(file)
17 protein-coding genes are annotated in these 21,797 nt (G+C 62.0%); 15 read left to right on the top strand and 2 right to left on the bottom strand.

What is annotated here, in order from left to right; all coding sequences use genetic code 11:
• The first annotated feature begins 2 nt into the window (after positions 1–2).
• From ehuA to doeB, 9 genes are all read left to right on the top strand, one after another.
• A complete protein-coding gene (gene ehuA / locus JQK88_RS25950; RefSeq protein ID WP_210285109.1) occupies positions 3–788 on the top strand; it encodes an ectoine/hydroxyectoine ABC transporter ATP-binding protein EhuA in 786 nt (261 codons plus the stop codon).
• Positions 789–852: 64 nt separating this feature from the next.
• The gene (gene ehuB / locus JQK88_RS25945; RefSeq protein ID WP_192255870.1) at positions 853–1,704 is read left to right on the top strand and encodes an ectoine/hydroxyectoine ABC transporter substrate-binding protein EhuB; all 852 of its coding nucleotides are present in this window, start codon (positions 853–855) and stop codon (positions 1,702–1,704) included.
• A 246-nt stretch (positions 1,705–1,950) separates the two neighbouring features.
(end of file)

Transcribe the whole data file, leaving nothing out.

17 protein-coding genes are annotated in these 21,797 nt (G+C 62.0%); 15 read left to right on the top strand and 2 right to left on the bottom strand.

What is annotated here, in order from left to right; all coding sequences use genetic code 11:
• The first annotated feature begins 2 nt into the window (after positions 1–2).
• From ehuA to doeB, 9 genes are all read left to right on the top strand, one after another.
• A complete protein-coding gene (gene ehuA / locus JQK88_RS25950; RefSeq protein ID WP_210285109.1) occupies positions 3–788 on the top strand; it encodes an ectoine/hydroxyectoine ABC transporter ATP-binding protein EhuA in 786 nt (261 codons plus the stop codon).
• Positions 789–852: 64 nt separating this feature from the next.
• The gene (gene ehuB / locus JQK88_RS25945; RefSeq protein ID WP_192255870.1) at positions 853–1,704 is read left to right on the top strand and encodes an ectoine/hydroxyectoine ABC transporter substrate-binding protein EhuB; all 852 of its coding nucleotides are present in this window, start codon (positions 853–855) and stop codon (positions 1,702–1,704) included.
• A 246-nt stretch (positions 1,705–1,950) separates the two neighbouring features.